I salute you

A letter to women entering U.S. Army service in the Combat Arms, written by an Infantry and Military Intelligence Officer with 12 years of service.

Full disclosure: I used to be against your entry into Combat Arms. However, through slowly and painfully confronting my own fears and pride, my thinking has begun to evolve.

I am proud to be a part of this Army and equally proud to soon share the honor of combat arms (Infantry, Armor, Field Artillery) experience with women who choose to serve this country on the front lines. I want to applaud your courage for taking the first step into a world of testosterone and bravado, a minefield of assumptions and emotions regarding your arrival. You will not be the first women to serve with great distinction in the U.S. Army as many have come before you to fill the ranks with strong women dedicated to their craft and willing to die for their comrades, their country. However, you will be the first to break one of the final and most culturally accepted boundaries to women, acceptance into the Infantry and Armor Corps of the U.S. Army.

The choice by U.S. leadership follows the opening of combat roles to women in at least a dozen countries around the world, including France, Israel, Canada, and Germany since the 1980s. There is precedence, you are not alone.

Our culture has long painted a picture of women largely as damsels in distress in need of strong men to rescue and enable them. You can see it in Hollywood, in books, in kid’s play. As a child I fed off that lie, dreaming of rescuing, of protecting damsels in need. In reality, I could not even talk to a girl to save my life, let alone theirs. When I married I sought to be all for my wife, her foundation.  In reality, I have learned I need to work through my weaknesses and stand back in awe as she goes through life with more strength and courage than I ever will. Now I have a daughter. I hope and pray I will raise her to be confident in who she is and boldly deny the whispers of society that would threaten to hold her back from her goals. Similarly, I hope to raise my boys to be encouraging and open to a truly equal playing field where all good work is celebrated with no gender bars, to accept that we as men need women, often more than they need us.

Our species is one of the exceptions to the rule that the female is generally the strongest, the feared one, the hunter.

Culture rather than demonstrated ability shaped your genders history in battle. A man’s “sport”; war was and sometimes still remains a male vocation. I believe part of the reason is the domination of men in the arts and politics throughout history. How many heroic women do we not know of due to the proclivity of men to write about men, men to vote for men, men to celebrate men? If you do a simple Google search (or Bing) you will find them, countless women as strong as men (mentally and physically), depended upon by men to routinely be a part of or even lead the “vocation of men”.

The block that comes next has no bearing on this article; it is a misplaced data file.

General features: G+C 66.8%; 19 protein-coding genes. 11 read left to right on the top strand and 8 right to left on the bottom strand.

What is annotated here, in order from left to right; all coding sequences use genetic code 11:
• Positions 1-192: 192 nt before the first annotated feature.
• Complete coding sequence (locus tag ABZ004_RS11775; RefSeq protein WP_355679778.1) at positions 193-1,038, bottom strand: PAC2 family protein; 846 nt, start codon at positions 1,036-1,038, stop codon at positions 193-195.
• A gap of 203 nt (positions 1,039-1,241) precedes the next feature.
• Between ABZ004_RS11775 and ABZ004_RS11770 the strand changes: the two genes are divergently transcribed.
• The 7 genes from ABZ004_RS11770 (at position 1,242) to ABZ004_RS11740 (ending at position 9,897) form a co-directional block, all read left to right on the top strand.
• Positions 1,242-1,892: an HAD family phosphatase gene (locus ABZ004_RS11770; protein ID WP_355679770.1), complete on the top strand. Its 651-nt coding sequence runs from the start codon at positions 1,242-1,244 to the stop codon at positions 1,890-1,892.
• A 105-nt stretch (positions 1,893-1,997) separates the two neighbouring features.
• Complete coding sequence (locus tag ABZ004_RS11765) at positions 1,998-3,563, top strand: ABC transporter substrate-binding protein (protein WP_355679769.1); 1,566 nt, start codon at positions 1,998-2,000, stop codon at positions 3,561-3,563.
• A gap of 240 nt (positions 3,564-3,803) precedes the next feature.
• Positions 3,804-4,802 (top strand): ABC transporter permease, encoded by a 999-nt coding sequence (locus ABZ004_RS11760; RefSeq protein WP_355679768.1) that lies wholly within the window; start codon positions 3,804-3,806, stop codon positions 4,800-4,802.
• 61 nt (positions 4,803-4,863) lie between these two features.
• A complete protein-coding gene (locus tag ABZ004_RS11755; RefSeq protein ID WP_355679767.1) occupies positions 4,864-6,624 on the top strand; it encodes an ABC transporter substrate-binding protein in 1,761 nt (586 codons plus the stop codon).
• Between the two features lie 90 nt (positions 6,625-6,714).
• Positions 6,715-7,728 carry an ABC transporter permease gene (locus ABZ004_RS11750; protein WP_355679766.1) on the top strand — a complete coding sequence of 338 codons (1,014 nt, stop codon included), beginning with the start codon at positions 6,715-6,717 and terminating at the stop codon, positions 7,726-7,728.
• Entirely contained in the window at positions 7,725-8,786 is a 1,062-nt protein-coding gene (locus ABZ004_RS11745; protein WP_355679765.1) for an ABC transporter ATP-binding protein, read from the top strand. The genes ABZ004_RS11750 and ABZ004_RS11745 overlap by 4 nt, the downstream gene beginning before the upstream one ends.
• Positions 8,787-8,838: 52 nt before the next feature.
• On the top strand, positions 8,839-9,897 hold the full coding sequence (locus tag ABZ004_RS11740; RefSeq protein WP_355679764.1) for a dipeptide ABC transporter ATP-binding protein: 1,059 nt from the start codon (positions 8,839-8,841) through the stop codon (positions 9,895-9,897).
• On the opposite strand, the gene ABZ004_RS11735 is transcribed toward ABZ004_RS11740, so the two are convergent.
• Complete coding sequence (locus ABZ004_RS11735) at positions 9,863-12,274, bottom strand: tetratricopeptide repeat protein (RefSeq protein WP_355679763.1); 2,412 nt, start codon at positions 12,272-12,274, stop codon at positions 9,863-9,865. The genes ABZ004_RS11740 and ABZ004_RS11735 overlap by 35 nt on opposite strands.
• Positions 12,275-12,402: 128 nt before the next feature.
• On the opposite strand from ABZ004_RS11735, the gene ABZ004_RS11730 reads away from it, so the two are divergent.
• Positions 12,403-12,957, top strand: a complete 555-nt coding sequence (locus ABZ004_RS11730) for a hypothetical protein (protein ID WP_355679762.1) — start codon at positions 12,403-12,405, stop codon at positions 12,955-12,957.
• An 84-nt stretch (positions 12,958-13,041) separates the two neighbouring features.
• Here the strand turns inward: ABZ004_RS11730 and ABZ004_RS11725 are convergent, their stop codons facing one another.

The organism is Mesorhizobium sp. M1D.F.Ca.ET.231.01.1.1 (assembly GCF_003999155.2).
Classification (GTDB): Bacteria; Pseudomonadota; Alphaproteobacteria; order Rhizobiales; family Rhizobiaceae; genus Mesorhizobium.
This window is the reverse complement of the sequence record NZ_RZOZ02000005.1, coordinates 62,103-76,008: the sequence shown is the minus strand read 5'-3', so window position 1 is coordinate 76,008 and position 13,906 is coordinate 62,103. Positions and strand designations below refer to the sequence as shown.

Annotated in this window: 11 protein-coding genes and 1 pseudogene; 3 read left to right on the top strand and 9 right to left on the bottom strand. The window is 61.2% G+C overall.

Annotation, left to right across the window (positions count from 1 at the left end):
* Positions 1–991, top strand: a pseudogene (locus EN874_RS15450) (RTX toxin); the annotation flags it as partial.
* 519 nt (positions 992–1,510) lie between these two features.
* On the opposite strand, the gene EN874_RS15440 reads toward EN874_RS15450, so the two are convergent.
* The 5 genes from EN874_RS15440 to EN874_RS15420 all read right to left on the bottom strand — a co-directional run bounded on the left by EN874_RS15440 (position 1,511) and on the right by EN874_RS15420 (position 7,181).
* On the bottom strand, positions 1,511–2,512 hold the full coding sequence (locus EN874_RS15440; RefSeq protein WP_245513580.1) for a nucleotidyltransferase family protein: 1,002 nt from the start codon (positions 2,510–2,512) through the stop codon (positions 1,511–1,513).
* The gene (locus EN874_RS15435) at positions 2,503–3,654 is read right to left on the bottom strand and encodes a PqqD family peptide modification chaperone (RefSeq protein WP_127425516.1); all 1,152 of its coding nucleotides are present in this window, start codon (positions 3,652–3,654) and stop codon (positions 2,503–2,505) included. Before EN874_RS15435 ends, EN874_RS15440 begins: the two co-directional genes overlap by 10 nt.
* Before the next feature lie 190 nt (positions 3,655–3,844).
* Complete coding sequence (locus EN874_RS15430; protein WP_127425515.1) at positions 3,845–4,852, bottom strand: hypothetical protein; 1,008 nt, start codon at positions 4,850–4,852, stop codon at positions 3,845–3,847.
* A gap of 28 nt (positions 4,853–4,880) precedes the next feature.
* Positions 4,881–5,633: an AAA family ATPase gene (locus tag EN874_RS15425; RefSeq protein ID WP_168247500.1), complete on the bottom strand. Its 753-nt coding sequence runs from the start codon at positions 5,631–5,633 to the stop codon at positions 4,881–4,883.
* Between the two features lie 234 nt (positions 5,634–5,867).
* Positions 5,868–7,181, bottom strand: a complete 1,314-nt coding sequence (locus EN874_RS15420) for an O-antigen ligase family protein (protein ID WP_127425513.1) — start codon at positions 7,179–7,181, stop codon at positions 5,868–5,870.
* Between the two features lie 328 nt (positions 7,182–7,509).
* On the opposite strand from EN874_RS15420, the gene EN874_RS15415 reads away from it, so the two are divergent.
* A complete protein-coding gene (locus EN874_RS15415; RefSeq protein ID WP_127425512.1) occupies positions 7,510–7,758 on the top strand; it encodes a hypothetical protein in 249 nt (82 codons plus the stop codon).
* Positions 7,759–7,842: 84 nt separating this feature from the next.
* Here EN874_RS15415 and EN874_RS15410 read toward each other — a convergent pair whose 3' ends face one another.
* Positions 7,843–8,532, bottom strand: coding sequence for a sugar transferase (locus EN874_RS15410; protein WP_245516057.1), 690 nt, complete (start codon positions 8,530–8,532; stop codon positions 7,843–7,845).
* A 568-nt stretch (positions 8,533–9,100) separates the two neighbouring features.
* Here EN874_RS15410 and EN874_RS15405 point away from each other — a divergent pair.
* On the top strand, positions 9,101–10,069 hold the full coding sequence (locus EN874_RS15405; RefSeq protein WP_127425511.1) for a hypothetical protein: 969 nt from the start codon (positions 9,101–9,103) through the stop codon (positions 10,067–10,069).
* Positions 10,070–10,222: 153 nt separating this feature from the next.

Fear holds us back.

Though male dominance in America has been fracturing for decades you will still come against those that push back as you begin your careers. Soldiers you lead, NCOs that mentor you, and officers above you will question your ability, your worthiness. That is a fact. It has happened to innumerable men before you and is central to a profession whose end goal is perfected craft. My advice is to persevere. My time in the Infantry was not easy but I am proud and grateful for the painful times, the learning curves that helped to shape me into a better officer. As long as you focus on a few key responsibilities you will find success and eventually respect and loyalty from subordinates, peers, and leaders.

Take care of yourself. Push away the idea that this is selfish; it is in reality the most unselfish part of being a leader. If you are mentally, physically, and emotional fit, you will be able to do the following. Take care of your Soldiers. Fight for them at all times, show them you are willing to sacrifice (especially your career) for them, and they will respond in ways you cannot believe. An enabled and trusted Soldier is a force of nature. Take care of your peers. This will be what carries you through the hardest times in the Military; the bonds between people sharing misery and stress are strong and will enable you to confront insurmountable trials. Finally, follow well, follow actively. Obey the orders of those above you, but not blindly. Leadership is a constant dialog up and down the chain and is necessary to maintain rule of law, encourage common sense, and achieve success.

Does this mean I am 100% comfortable with this transition from the status quo? I do not have to be, because it is not about me. I promise you this, I will continue to work on the assumptions and bias about women I struggle with, stop speaking against your efforts in any forum, and wholeheartedly applaud your future successes.